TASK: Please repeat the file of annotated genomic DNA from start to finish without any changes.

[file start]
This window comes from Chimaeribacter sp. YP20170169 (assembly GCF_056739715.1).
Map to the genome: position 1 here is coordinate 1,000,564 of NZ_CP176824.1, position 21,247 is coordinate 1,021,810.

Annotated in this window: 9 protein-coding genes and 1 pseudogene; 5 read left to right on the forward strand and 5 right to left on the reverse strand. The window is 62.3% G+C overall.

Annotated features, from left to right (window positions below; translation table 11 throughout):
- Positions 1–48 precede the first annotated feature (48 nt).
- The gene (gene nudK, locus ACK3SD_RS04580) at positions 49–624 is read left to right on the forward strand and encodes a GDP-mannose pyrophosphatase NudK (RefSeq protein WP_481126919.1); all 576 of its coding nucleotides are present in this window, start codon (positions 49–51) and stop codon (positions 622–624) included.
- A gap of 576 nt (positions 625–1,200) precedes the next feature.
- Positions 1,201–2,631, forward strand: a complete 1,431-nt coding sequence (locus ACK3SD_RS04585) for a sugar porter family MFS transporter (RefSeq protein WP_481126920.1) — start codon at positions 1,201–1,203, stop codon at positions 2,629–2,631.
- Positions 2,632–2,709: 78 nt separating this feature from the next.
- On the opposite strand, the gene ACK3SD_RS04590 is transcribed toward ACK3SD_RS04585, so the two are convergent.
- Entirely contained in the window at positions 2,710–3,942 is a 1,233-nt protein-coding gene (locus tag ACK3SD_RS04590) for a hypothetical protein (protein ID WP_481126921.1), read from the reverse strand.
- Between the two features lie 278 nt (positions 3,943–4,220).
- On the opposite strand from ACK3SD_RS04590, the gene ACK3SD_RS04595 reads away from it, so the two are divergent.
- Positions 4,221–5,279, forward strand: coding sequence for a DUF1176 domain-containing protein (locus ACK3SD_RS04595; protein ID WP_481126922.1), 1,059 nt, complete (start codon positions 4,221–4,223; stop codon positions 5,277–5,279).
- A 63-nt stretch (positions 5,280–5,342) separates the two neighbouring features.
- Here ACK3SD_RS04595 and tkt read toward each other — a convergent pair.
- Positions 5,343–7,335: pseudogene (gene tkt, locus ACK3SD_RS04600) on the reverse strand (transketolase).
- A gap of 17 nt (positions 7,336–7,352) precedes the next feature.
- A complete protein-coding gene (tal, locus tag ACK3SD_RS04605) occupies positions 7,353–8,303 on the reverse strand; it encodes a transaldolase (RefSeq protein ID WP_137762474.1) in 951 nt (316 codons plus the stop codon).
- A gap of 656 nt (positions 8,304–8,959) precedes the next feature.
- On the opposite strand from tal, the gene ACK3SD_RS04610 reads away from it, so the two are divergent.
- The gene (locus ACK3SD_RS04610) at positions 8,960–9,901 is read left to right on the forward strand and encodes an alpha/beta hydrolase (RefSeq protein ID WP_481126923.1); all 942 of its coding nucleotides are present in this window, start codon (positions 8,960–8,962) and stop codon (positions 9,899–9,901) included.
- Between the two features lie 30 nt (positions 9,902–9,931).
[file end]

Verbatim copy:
This window comes from Chimaeribacter sp. YP20170169 (assembly GCF_056739715.1).
Map to the genome: position 1 here is coordinate 1,000,564 of NZ_CP176824.1, position 21,247 is coordinate 1,021,810.

Annotated in this window: 9 protein-coding genes and 1 pseudogene; 5 read left to right on the forward strand and 5 right to left on the reverse strand. The window is 62.3% G+C overall.

Annotated features, from left to right (window positions below; translation table 11 throughout):
- Positions 1–48 precede the first annotated feature (48 nt).
- The gene (gene nudK, locus ACK3SD_RS04580) at positions 49–624 is read left to right on the forward strand and encodes a GDP-mannose pyrophosphatase NudK (RefSeq protein WP_481126919.1); all 576 of its coding nucleotides are present in this window, start codon (positions 49–51) and stop codon (positions 622–624) included.
- A gap of 576 nt (positions 625–1,200) precedes the next feature.
- Positions 1,201–2,631, forward strand: a complete 1,431-nt coding sequence (locus ACK3SD_RS04585) for a sugar porter family MFS transporter (RefSeq protein WP_481126920.1) — start codon at positions 1,201–1,203, stop codon at positions 2,629–2,631.
- Positions 2,632–2,709: 78 nt separating this feature from the next.
- On the opposite strand, the gene ACK3SD_RS04590 is transcribed toward ACK3SD_RS04585, so the two are convergent.
- Entirely contained in the window at positions 2,710–3,942 is a 1,233-nt protein-coding gene (locus tag ACK3SD_RS04590) for a hypothetical protein (protein ID WP_481126921.1), read from the reverse strand.
- Between the two features lie 278 nt (positions 3,943–4,220).
- On the opposite strand from ACK3SD_RS04590, the gene ACK3SD_RS04595 reads away from it, so the two are divergent.
- Positions 4,221–5,279, forward strand: coding sequence for a DUF1176 domain-containing protein (locus ACK3SD_RS04595; protein ID WP_481126922.1), 1,059 nt, complete (start codon positions 4,221–4,223; stop codon positions 5,277–5,279).
- A 63-nt stretch (positions 5,280–5,342) separates the two neighbouring features.
- Here ACK3SD_RS04595 and tkt read toward each other — a convergent pair.
- Positions 5,343–7,335: pseudogene (gene tkt, locus ACK3SD_RS04600) on the reverse strand (transketolase).
- A gap of 17 nt (positions 7,336–7,352) precedes the next feature.
- A complete protein-coding gene (tal, locus tag ACK3SD_RS04605) occupies positions 7,353–8,303 on the reverse strand; it encodes a transaldolase (RefSeq protein ID WP_137762474.1) in 951 nt (316 codons plus the stop codon).
- A gap of 656 nt (positions 8,304–8,959) precedes the next feature.
- On the opposite strand from tal, the gene ACK3SD_RS04610 reads away from it, so the two are divergent.
- The gene (locus ACK3SD_RS04610) at positions 8,960–9,901 is read left to right on the forward strand and encodes an alpha/beta hydrolase (RefSeq protein ID WP_481126923.1); all 942 of its coding nucleotides are present in this window, start codon (positions 8,960–8,962) and stop codon (positions 9,899–9,901) included.
- Between the two features lie 30 nt (positions 9,902–9,931).